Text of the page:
But he has, it seems, a cruel character. We have to assume it is more than impulse, but if he really loved her, he most likely would not have turned her out. He ordered fine clothes and gifts for her from Paris and the two were married. In other instances, these characters pass for white, cutting off their black family members to do so. The race issue becomes more important once she enters the house.
The deeply ingrained cruelty of this patriarchal, white, slave-owning society rears its ugly head more and more as the story unfolds. Armand is by nature imperious and exacting, but she loves him desperately, and he has not frowned since he fell in love with her. Like Armand, Désirée is a destructive and hypocritical character. Kate is known for breaking the boundaries and writing about situations and incidents that would happen everyday but no one wanted to talk about. Armand is harsh with his slaves until Desiree enters his life and becomes controlling, angry and distant as the child's true genetic heritage emerges. Desiree having a child with black skin brings the essential factor to the story were the characteristics of Armand clearly show up. Historically, it was used, as Barbara notes, without rancor more often by whites and blacks.
I found a quote that sums up what she went through as a writer as well as a female in the twentieth century. Desiree had an outlet from the hellish atmosphere on the plantation in the form of her loving mother, Madame Valmonde, who offered asylum and support in a letter that instructs Desiree to return home with her son Chopin 418. Miscegenation was a cursed word, as the communities saw it as a crime and both the family and the baby were suppressed. She disappeared among the reeds and willows that grew thick along the banks of the deep, sluggish bayou; and she did not come back again. The irony is that the letter read by Armand from his mother reveals to him that it is he who is of mixed blood and not Désirée. They decide to adopt the girl and name her Désirée. Armand and Désirée do not appear again in anything else Chopin wrote, so all we have to work with is the words in this story.
Louis, like many families in the city, held slaves in the 1850s. Desiree Desiree, the central character of the story, is a foundling discovered by Monsieur Valmont on the gateway to his estate. This characterizes Armand as potentially capricious, rash, and reckless. He decided that if she did not have a family name, then he would give her his own, and soon they were married. At the end of the story, we learn that his wife was of partly black ancestry, and that Armand's parents kept this secret from their son.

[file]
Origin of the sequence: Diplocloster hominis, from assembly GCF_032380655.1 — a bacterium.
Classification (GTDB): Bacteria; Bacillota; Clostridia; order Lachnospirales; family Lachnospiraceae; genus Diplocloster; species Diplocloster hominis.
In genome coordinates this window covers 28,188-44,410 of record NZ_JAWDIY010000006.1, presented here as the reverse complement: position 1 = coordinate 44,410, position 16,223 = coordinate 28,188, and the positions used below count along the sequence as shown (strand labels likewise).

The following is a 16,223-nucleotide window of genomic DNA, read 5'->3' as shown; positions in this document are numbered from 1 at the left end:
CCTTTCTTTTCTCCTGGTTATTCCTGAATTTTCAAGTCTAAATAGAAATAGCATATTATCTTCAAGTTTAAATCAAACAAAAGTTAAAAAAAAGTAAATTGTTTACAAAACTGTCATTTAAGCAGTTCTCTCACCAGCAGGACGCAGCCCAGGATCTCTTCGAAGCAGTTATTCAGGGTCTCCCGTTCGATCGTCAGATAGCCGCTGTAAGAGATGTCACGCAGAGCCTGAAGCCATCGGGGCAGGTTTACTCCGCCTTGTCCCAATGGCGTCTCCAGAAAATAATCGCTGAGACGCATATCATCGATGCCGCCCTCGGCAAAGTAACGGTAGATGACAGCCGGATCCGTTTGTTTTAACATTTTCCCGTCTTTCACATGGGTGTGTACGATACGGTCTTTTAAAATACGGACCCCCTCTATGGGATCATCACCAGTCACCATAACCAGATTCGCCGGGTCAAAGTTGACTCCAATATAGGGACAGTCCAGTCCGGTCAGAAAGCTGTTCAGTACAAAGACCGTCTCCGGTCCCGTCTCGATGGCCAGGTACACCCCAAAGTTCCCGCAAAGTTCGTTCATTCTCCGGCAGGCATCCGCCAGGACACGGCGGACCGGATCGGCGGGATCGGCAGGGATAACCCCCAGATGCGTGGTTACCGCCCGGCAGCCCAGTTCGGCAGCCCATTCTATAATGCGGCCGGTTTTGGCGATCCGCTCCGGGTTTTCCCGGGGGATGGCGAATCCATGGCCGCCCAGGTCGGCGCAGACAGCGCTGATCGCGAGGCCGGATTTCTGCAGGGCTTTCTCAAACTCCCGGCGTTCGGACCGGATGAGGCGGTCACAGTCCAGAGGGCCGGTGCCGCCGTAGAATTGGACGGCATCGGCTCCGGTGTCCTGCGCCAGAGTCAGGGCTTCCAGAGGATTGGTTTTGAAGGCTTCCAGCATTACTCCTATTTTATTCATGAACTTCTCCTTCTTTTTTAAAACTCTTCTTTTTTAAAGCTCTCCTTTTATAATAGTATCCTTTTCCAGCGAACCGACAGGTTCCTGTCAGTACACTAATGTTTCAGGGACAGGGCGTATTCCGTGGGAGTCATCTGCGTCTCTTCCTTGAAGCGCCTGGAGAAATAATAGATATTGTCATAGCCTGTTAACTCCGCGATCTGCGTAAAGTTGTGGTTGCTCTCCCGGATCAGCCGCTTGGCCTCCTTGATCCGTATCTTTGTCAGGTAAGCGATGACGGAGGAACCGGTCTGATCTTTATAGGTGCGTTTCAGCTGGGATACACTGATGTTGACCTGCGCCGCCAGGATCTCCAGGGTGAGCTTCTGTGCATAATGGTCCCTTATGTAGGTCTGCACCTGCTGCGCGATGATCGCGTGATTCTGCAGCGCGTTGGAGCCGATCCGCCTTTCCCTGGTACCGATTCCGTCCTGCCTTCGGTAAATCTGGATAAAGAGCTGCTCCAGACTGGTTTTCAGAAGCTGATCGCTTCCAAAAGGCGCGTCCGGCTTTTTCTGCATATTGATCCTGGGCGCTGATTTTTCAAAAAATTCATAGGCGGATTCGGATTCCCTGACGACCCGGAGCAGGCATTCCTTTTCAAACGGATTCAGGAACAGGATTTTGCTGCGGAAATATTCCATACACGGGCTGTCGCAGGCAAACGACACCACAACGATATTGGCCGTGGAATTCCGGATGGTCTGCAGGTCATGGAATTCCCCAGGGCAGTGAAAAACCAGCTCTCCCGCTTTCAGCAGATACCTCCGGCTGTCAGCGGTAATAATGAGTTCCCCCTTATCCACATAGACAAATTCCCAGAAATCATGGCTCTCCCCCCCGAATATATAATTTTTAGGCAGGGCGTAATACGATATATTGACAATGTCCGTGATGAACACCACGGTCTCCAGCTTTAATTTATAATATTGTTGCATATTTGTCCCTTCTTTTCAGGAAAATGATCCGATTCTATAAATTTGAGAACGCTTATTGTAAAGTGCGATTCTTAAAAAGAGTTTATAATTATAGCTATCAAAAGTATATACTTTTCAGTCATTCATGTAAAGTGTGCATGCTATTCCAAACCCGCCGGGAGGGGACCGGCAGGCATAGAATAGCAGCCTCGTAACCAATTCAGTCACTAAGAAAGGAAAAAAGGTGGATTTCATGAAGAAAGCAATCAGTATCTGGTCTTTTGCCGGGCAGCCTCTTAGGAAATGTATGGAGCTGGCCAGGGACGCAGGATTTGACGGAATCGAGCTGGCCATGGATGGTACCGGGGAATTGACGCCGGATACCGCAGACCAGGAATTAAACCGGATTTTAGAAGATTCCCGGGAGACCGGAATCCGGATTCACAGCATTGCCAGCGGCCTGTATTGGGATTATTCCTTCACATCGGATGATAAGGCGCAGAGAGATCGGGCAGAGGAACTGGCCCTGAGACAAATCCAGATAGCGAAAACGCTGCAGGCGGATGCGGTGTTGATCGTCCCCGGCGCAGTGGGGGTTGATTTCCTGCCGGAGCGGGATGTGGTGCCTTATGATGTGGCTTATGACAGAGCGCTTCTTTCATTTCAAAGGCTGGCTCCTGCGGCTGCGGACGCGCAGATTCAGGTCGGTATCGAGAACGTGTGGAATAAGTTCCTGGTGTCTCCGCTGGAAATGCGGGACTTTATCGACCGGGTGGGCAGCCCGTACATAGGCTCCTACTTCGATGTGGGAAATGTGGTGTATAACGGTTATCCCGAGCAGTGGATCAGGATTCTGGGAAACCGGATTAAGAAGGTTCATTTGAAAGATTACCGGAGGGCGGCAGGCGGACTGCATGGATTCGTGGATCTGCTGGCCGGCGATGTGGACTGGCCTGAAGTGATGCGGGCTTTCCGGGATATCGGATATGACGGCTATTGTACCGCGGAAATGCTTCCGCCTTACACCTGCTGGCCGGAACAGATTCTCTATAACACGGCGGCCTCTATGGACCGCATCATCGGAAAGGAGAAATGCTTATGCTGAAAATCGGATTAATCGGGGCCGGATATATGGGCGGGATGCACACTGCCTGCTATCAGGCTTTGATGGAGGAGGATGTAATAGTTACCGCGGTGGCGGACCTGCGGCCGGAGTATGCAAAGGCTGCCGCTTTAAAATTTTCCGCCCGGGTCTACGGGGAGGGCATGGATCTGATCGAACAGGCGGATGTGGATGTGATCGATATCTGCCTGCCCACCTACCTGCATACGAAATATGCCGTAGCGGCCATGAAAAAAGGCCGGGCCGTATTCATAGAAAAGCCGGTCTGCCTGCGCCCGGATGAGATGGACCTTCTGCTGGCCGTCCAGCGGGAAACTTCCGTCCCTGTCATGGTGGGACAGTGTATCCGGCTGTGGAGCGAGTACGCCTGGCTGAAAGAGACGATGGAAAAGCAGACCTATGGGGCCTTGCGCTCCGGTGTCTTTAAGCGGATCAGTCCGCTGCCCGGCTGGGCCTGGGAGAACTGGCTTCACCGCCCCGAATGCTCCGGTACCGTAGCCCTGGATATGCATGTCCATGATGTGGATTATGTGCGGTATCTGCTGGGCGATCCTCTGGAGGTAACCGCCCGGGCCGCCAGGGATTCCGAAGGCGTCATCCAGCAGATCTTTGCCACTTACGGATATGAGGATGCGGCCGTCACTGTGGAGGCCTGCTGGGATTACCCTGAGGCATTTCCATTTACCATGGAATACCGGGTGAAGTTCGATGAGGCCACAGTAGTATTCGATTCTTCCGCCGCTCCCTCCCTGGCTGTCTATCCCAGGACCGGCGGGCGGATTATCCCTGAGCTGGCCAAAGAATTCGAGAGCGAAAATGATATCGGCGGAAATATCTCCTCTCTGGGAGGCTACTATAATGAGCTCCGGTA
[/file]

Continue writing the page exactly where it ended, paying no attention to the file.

The story takes place in southern Louisiana and her writing reflects her Creole-French descent. Although Desiree is delighted by the response, assuming it is because of the baby's recently cut fingernails, Madame Valmonde is astonished by the baby's appearance, recognizing the darkening pigmentation. Armand and Desiree had a son, who was having black skin as he was growing; what in the time, was considered a disgrace for the entire family and most important in this case, to Armand. Writers reveal certain things about characters to prepare the reader for the outcome. The characters of Desiree and Armand are opposites of each other.
She disappears into the bayou with her baby and is never seen again. Armand Aubigny appears as a key character in the story, since he is the starting point of the breaking down of the marriage with Desiree, the woman with whom he fell so violent and strongly in love, which showed the different characteristics that refers to Armand among the whole story. Last, this character has given me an image that mother is always a warm, lovely person. Though Désirée faces many difficulties in this society as a woman, her experience has not engendered tolerance or open-mindedness when it comes to matters of race. As she is slowly rejected by her husband, she asks if she should go. The story begins with the narrator speaking of Desiree, and how she was found lying asleep, next to the property entrance.
The baby is not seen again in the story. During that time period, the white men and women could not stand the black African Americans. His love for Désirée is conditional because it can be wiped away by shame. He no longer looks directly at Désirée and he goes out of his way to avoid her. Madame Valmondé picks up the baby and carries him over to the light from the window where she examines him closely.
We also learned that Chopin uses the motifs of self-discovery, hypocrisy, and destruction to illuminate the nature of racism and misogyny in the antebellum American South. When this story was published in 1893, it was the white man who ran the house and who ran the town. However, she loves her daughter and the baby, and she invites them to come live with her and her husband when Armand rejects them. Her laughter likely indicates a weakening of her mental fortitude, especially considering how cold and cruel her husband is being towards her. Throughout this short story, social status and how human relationships were dominated by power and appearance, become the center of the story. American Fiction: An Historical and Critical Survey New York: Appleton-Century, 1936. It is the last time the story mentions Desiree or her baby, leaving the reader to draw his own conclusion.
As Désirée struggles to understand the revelation about her baby, she tries to convince herself that she is not to blame. The image composed of a baby being nursed by his or her mother. She appeals to the nurse at the window, Zandrine, who did this task. Most parents are over protective of their children as they are always faced with the. Mary Boykin Chesnut writes about that in her diary. Armand accuses Desiree of deceiving him. She's described as 'beautiful and gentle, affectionate and sincere.